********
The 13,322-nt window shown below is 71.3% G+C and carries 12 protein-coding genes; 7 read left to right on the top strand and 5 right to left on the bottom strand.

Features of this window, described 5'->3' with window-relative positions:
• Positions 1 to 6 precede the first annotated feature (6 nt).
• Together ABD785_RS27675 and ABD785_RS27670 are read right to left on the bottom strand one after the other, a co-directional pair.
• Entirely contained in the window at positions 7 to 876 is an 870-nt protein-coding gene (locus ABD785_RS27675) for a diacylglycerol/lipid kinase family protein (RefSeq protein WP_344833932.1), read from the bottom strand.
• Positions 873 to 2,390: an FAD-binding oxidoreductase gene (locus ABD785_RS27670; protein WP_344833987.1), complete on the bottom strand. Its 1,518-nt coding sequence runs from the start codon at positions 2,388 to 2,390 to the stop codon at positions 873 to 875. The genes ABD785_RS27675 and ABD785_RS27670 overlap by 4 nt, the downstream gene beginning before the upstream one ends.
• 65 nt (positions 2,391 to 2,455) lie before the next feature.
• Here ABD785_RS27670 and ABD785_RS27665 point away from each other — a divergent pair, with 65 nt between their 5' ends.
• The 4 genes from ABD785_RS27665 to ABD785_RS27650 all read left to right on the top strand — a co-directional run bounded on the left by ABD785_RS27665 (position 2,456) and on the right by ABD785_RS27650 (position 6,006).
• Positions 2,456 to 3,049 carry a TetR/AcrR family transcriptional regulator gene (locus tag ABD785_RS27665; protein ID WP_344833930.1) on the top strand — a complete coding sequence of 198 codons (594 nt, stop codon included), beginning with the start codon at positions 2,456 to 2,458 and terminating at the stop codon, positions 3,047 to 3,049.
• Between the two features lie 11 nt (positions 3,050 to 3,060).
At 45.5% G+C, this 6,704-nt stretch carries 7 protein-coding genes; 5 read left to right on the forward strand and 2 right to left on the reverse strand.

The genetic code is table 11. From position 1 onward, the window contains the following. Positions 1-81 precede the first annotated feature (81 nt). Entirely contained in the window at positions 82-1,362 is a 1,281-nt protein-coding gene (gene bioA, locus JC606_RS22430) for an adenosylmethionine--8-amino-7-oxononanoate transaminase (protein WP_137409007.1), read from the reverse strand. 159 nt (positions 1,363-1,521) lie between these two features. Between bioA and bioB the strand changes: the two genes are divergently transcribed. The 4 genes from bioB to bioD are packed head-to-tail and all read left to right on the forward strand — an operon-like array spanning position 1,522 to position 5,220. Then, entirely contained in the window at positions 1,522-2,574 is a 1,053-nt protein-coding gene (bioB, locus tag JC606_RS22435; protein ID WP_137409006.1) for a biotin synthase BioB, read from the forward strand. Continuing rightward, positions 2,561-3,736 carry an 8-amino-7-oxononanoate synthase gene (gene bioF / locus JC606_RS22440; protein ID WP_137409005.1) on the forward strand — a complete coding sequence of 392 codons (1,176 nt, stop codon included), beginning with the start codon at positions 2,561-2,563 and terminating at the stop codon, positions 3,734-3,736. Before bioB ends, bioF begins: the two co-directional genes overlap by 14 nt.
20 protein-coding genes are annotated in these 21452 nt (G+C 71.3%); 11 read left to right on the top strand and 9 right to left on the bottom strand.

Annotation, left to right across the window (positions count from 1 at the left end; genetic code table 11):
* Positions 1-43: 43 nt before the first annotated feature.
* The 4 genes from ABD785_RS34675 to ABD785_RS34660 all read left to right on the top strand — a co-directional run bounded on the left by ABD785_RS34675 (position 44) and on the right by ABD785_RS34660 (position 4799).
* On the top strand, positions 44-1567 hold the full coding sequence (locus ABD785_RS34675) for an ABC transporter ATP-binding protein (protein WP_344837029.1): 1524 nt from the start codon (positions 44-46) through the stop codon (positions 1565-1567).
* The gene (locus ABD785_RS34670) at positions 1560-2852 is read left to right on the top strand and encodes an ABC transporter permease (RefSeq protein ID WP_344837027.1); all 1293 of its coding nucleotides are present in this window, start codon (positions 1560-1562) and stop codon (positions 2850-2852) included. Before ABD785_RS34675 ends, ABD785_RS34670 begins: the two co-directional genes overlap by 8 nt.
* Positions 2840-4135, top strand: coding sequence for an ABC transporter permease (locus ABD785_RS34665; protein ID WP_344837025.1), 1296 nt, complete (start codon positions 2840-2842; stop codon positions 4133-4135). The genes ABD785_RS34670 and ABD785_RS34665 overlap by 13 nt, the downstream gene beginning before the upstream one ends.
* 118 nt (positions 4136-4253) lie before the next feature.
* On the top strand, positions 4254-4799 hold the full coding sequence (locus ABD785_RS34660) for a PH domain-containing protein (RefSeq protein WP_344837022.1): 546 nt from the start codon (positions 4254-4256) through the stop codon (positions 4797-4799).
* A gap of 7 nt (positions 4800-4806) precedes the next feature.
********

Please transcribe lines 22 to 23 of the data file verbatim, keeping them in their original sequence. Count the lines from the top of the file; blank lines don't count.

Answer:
* On the top strand, positions 4254-4799 hold the full coding sequence (locus ABD785_RS34660) for a PH domain-containing protein (RefSeq protein WP_344837022.1): 546 nt from the start codon (positions 4254-4256) through the stop codon (positions 4797-4799).
* A gap of 7 nt (positions 4800-4806) precedes the next feature.